Where Steven references “blood and sweat in the sphere of conflict”, if you substitute “examples from the lives of those we’ve loved”, we can find the inspiration to keep going. Take good care!
That was so beautiful.
Melissa, as someone who has gone through their share of troubles, I want to assure you that even if you DON’T write right away… you are in a creative process. You are an artist. You have suffered a loss, but you are still an artist. Sometimes, when I’m distraught and need to get away from “the page,” I’ll beat myself up about it. Then, as I’m doing something else, I’ll get an idea that solves a story problem. I call this, “letting my subconscious do some work.” Your subconscious has been doing some work for you. And soon, you will figure out how to put it on the page. I know this. xoxo
Thank you for highlighting Melissa’s post. Good reminder to come back to read all the comments a day or two after the blog. I missed her post last week. Your genuine concern for this community makes my heart swell.
Loss is so hard. I believe it is the worst part of our journey. I, too, have suffered my share of loss. My father died when I was 5, all grandparents by the time I was 10, saw my dog get run over at 8, brother’s best friend was killed when I was 11…when my best friend’s mother died while I was in high school–I was griefed out. I didn’t feel anything. My ability to feel loss came crashing back to me when our (my wife and me) first cat died. Compared to the people I lost, it seems odd that Kirby’s death hit me so hard. Iwas a train-wreck. I couldn’t get out of bed for days. I lost people in combat, and was able to feel it. I’ve lost people since then, and have been more present.
Grief is not linear. Loss is an explosion in our souls. We now have an animal rescue. An unintended consequence of saving animals’ lives is that we still out live them. Loss is now even more familiar to me, but it continues to confound, surprise me with its strength & depth, and knock the wind out of me. I have no counsel, no wisdom. I just know it hurts. I wish you well.
My heart goes out to you. I didn’t read your comment as self pitying at all or where you are on your grief journey as such, either. You showed up by commenting and that is a brave and beautiful thing.
I lost both my parents and a father in law within 7 months in 2017. I have done other writing but I can’t bring myself to write much about the pain of losing them yet because when I try, it feels like shards going through my heart.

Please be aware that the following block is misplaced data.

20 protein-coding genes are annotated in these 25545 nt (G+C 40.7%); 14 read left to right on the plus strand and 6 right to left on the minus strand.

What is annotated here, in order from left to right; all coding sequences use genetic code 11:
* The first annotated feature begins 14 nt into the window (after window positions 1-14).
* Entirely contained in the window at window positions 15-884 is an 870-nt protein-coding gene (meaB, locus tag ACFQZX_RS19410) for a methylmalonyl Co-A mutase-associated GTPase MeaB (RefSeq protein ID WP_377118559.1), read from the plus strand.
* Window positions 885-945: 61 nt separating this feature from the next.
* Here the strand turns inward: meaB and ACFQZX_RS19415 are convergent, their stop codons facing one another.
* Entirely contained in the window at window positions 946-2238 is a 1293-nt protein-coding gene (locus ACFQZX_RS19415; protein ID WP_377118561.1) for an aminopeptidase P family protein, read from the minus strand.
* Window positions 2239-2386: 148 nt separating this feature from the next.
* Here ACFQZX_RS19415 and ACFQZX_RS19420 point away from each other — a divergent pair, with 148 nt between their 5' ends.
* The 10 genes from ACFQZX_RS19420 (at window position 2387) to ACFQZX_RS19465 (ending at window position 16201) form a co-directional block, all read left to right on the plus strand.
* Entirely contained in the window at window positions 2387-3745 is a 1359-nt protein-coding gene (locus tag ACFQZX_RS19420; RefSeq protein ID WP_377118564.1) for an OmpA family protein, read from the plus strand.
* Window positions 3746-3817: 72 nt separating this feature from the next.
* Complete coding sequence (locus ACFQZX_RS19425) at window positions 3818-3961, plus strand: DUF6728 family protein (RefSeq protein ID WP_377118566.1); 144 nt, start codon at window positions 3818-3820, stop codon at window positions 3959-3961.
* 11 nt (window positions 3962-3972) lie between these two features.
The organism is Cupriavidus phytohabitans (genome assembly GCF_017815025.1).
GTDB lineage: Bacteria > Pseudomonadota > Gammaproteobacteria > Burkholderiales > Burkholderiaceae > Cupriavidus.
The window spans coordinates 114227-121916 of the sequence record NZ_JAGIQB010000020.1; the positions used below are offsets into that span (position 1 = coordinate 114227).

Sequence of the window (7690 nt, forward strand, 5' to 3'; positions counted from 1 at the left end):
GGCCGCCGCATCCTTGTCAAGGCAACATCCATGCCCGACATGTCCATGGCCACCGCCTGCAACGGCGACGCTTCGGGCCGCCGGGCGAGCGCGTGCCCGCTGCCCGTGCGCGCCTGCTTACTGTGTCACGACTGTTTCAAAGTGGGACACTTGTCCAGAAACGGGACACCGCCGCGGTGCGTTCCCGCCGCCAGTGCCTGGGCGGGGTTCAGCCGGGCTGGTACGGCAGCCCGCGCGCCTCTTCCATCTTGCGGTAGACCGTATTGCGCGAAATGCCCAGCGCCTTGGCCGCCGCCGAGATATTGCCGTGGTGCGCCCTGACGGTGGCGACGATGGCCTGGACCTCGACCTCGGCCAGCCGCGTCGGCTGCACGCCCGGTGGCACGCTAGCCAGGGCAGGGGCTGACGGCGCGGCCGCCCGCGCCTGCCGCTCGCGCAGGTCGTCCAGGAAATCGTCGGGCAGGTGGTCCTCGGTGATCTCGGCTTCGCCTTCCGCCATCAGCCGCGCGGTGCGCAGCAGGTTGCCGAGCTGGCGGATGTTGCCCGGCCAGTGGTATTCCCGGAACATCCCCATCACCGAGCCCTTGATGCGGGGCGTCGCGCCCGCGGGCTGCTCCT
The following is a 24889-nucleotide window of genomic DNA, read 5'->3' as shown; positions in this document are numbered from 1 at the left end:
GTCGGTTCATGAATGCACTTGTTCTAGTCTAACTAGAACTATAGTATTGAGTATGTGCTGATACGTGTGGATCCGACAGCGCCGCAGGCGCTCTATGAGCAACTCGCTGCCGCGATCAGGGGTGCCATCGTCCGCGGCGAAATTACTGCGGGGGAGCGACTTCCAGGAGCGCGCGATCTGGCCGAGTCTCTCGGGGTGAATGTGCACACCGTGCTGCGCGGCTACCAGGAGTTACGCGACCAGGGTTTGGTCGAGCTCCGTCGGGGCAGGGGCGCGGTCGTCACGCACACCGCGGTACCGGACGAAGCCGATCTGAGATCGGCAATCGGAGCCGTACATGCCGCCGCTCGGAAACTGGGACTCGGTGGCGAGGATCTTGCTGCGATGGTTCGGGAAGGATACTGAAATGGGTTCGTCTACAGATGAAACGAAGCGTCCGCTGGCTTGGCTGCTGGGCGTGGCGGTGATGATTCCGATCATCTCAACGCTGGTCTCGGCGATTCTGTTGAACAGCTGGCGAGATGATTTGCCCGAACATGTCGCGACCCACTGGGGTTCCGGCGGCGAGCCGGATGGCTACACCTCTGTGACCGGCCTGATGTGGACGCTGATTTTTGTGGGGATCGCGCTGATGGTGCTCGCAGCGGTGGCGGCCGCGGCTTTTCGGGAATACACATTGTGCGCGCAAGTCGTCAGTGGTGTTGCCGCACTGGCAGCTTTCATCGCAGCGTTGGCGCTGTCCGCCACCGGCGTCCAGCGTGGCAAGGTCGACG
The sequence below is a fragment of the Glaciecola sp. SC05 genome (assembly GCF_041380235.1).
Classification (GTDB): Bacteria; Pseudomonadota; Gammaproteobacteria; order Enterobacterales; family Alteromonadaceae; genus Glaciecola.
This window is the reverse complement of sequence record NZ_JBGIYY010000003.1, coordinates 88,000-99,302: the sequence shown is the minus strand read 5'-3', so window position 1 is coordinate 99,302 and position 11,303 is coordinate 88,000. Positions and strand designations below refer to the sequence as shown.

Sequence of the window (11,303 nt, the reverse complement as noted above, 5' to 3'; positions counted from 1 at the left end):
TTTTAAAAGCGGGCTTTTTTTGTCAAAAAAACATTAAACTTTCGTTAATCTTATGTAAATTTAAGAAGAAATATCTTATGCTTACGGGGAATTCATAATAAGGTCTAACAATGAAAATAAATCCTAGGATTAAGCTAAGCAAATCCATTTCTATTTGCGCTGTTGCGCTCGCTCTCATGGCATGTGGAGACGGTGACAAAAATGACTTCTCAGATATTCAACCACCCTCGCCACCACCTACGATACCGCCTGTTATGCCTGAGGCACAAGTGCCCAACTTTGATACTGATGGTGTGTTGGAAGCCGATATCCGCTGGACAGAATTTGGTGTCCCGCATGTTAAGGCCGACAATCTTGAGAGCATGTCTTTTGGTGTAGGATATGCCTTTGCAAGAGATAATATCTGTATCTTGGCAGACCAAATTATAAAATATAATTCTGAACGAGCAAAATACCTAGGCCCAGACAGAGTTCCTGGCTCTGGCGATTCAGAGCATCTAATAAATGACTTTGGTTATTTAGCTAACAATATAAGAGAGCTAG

I love that your mom was your cheerleader. The quote of hers that you wrote about painted a picture of her being a fun and loving wise woman. What a legacy.
We were so mad at my mom after our dad died, when she wouldn’t let us have a funeral right away, that we wrote such a long obituary it could’ve been his eulogy. Then when she passed away we felt like we needed to write a long one for her, too. She was probably shaking her finger at us from beyond at how much that cost.
I hope you can be gentle with yourself as you continue to grieve. Your loss has been great.
When I saw this twitter ‘box and ball’ analogy for grief, it really resonated with me:
At first, the ball is always pressing the grief ‘buzzer’, and so maybe you don’t have the energy or capacity to be generous or vulnerable in your writing, but you could just write a grocery list or copy something. Just get the hand moving.
And then do it again.
Because you are stronger and more courageous than you think.
I’m just now catching up on my emails and read your post. Your compassion for Melissa speaks volumes about you as a person.
As for Melissa, if she reads this, I hope she finds a measure of comfort from all the kind words sent her way. Loss, especially that of a loved one (in this case, loved ones) is unbelievably painful. My heart goes out to her. Many years ago, I lost a baby and thought I would never get over it. I did …one day at a time. But, I never forget. Thankfully, Melissa can draw from the memories and legacy her mother left behind. Writing now takes on new meaning. God bless.
What a beautiful group of hearts reaching out to another. It is encouraging to know this type of support exists.
Callie, you are greatly appreciated.